2Materials and methods



Male and female (post-menopausal) volunteers aged between 65 and 75 and with a body mass index (BMI) between 20 and 35 kg/m2 were recruited. Individuals diagnosed with diabetes mellitus (type 1 or insulin dependent), renal or liver disease, cancer or active neoplasms, hyperthyroidism (unless treated or under control), taking medications known to affect weight or energy expenditure, unintentional weight loss (>10% body weight) over the past 5 years, smokers, alcohol consumers (>3 drinks/day), vegetarians, food allergies and/or intolerances, and when changes in diet are contraindicated by treating doctor were not enrolled.


Volunteers were recruited through electronic and paper media advertisements including radio, TV and social media, and assessed for eligibility through a screening questionnaire (SQ) and screening visit at Clinical Research Facility at the Charles Perkins Centre. The SQ includes questions on medical history, medications, supplements, allergies and intolerances. Weight and height were measured and BMI calculated. Rolling recruitment and assessments occurred between April 2017 and June 2018. A maximum of 10 participants were started per week, with a break of three weeks to avoid scheduling visits during the Christmas holiday period. Five participants withdrew before commencement and three were excluded from study based on their smoking status and inability to comply with the study protocol, and baseline data was collected for 129 participants (Fig. 1). Participants details are presented in Table 3.


Consort flow diagram for recruitment, randomization and data collection.

Consort flow diagram for recruitment, randomization and data collection.

2.1.3Minor changes to trial design

In February 2018, upper BMI cut-off was raised to 35 kg/m2 as we realized that previous cut-off was excluding a number of otherwise suitable participants. Ethics approval was obtained to include a one-year follow-up, and the protocol was updated.


The trial was conducted in accordance with the Declaration of Helsinki and all procedures were reviewed and approved by the Ethics Review Committee (Royal Prince Alfred Hospital Zone) of the Sydney Local Health District. The trial was registered with the Australian and New Zealand Clinical Trials Registry (ACTRN12616001606471) on the 21/11/2016. All participants signed a consent form.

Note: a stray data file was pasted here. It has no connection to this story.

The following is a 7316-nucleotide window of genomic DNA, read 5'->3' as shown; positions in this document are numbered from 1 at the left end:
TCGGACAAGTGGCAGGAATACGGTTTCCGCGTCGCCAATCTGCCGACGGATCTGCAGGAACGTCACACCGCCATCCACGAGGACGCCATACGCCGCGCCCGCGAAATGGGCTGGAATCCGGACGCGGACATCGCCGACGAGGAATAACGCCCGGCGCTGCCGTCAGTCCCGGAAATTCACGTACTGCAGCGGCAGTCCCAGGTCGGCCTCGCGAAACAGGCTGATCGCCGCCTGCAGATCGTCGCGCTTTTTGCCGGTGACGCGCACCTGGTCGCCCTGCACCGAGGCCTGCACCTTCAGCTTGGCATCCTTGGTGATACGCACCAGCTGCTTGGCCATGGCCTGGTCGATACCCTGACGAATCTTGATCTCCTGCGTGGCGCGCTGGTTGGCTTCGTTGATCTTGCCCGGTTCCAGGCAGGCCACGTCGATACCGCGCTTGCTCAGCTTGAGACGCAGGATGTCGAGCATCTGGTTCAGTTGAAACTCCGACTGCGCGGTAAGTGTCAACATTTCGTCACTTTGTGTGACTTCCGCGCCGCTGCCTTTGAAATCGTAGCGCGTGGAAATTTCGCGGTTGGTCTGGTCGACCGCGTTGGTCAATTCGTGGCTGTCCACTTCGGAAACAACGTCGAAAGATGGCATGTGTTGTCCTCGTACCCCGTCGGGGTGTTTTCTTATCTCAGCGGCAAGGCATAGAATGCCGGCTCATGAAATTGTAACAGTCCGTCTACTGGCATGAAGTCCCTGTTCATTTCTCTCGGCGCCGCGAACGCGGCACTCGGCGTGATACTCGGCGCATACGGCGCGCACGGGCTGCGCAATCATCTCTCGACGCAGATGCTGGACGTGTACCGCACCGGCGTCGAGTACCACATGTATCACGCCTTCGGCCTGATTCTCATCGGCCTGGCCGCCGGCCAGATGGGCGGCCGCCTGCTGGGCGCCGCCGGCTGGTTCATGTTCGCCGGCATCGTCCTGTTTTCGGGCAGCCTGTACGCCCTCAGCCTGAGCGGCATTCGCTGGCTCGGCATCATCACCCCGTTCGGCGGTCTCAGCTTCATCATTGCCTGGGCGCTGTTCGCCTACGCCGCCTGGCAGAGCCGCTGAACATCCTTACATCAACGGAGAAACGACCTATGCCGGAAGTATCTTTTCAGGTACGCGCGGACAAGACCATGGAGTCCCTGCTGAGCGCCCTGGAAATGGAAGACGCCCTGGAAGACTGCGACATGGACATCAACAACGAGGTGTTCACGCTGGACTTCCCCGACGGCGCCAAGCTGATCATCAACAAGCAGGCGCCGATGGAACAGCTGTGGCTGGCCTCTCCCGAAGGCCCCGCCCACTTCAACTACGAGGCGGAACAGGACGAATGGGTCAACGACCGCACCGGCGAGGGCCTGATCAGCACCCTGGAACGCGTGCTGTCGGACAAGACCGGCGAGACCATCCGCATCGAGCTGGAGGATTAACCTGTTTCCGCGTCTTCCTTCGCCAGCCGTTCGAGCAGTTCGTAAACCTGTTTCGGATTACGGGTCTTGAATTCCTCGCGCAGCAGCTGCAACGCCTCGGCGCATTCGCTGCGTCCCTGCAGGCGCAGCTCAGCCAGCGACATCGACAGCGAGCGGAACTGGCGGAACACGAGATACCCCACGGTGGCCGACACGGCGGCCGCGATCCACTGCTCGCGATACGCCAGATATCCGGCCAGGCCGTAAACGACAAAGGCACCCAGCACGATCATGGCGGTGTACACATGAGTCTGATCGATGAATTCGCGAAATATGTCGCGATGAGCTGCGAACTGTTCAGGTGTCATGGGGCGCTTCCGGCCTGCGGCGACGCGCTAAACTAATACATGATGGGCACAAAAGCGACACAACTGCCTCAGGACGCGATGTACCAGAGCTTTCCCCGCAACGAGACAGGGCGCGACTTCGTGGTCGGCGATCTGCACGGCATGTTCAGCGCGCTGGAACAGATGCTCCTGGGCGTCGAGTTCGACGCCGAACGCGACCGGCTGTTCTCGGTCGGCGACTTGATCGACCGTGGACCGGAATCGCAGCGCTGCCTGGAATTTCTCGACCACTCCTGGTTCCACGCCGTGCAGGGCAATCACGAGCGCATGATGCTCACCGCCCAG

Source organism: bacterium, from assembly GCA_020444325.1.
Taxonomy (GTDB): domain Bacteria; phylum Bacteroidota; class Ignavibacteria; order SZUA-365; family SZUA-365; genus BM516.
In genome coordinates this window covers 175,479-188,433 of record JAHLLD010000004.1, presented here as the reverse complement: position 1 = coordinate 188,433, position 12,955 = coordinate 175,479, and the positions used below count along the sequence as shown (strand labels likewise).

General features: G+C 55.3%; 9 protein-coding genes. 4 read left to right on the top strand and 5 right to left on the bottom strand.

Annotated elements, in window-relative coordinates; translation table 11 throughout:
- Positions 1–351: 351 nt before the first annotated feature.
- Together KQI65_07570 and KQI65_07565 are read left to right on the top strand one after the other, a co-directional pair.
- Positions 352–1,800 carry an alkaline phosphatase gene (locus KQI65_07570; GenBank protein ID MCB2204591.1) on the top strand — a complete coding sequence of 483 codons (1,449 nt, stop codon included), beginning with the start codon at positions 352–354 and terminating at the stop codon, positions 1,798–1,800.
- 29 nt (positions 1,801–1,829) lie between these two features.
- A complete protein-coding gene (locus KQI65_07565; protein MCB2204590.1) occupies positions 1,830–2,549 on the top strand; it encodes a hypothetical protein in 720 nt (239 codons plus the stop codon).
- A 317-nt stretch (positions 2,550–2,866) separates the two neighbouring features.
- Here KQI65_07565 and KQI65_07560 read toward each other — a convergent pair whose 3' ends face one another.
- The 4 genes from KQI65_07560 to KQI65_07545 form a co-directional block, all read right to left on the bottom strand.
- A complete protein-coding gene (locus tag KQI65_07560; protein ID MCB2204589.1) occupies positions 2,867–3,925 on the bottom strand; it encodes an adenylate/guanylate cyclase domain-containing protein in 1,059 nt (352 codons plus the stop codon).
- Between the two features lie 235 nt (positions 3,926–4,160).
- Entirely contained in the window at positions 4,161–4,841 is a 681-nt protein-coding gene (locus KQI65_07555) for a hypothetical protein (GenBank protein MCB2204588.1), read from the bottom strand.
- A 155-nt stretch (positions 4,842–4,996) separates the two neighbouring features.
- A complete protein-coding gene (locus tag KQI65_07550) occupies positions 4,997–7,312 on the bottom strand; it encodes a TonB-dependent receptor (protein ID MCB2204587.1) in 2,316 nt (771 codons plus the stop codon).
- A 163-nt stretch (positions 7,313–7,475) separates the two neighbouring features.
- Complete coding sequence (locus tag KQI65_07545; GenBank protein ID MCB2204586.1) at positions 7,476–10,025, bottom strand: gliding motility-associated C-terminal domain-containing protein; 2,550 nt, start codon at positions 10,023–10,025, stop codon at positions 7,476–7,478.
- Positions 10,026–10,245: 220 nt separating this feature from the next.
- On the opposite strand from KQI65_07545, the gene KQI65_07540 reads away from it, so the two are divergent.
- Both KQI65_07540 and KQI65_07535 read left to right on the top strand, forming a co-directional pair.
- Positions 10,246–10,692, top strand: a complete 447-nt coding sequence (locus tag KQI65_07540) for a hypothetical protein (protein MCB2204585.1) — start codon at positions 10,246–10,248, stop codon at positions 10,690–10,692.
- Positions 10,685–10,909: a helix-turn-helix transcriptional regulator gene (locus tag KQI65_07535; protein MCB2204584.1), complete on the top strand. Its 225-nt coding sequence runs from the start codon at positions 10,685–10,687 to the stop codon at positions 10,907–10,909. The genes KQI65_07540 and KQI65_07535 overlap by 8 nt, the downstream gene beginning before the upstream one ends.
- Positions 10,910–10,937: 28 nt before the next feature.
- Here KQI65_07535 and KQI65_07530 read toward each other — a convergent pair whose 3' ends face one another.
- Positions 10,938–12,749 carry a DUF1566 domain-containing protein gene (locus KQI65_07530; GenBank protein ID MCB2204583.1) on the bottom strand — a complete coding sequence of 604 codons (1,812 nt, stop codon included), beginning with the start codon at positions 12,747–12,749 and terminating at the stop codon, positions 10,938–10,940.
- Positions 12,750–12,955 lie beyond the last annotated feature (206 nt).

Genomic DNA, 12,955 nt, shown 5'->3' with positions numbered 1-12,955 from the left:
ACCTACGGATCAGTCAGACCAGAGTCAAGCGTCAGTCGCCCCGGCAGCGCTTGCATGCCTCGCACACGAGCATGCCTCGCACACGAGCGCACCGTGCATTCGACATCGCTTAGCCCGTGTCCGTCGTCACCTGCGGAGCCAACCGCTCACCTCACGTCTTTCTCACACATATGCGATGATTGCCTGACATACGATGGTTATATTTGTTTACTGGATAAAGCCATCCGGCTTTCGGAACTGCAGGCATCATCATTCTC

2.2Design and dietary intervention

2.2.1Study design

The study was a single-blinded parallel randomized clinical trial. Random blocks of 8 were generated using the R package “blockrand” [19, 20] for males and females separately. Participants were randomized to one of four diets. Allocated diet was not revealed or discussed with participants during the intervention.


The intervention consisted of four diets differing in source of protein, carbohydrate and fat content: omnivorous high fat, omnivorous high carbohydrate, semi-vegetarian high fat and semi-vegetarian high carbohydrate. Omnivorous diets contained 50% animal and 50% plant protein whereas semi-vegetarian diets contained 70% plant and 30% animal protein. The acceptable macronutrient distribution range (AMDR) cut-offs for Australia and New Zealand [21] were used to classify the diets as high or low in a particular macronutrient. Absolute macronutrient content (i.e. grams) of comparable omnivorous and semi-vegetarian diets were very closely matched. Information on total energy, macronutrient and amino acid content of the four-dietary arms are detailed in Table 1.

Table 1

Total energy, macronutrient and amino acid content per study diet

High fat, low carbohydrate dietHigh carbohydrate, low fat dietHigh fat, low carbohydrate dietHigh carbohydrate, low fat diet
Energy and nutrients
Total energy (kJ)38837875088868794
Carbohydrate, grams (% E)214 (41)271 (53)226 (43)276 (53)
Total fat, grams (% E)97 (41)69 (29)90 (37)66 (28)
Protein, grams (% E)71 (14)71 (14)73 (14)71 (14)
  Lysine (g)
  Alanine (g)
  Glutamic acid (g)
  Glycine (g)
  Histidine (g)
  Isoleucine (g)
  Leucine (g)
  Methionine (g)
  Phenylalanine (g)
  Proline (g)
  Cystine (g)
  Tryptophan (g)
  Valine (g)
  Tyrosine (g)
  Arginine (g)
  Threonine (g)
  Serine (g)
  Aspartic acid (g)
Fibre (g)38434750

kJ, kilojoules; g, grams; % E, percentage contribution to energy; LC N3, long chain omega 3 fatty acids; tsp, teaspoon. 1Omnivorous diets contained 50% animal and 50% plant protein. 2Semi-vegetarian diets contained 70% plant and 30% animal protein. 3With the contribution of dietary fibre to energy.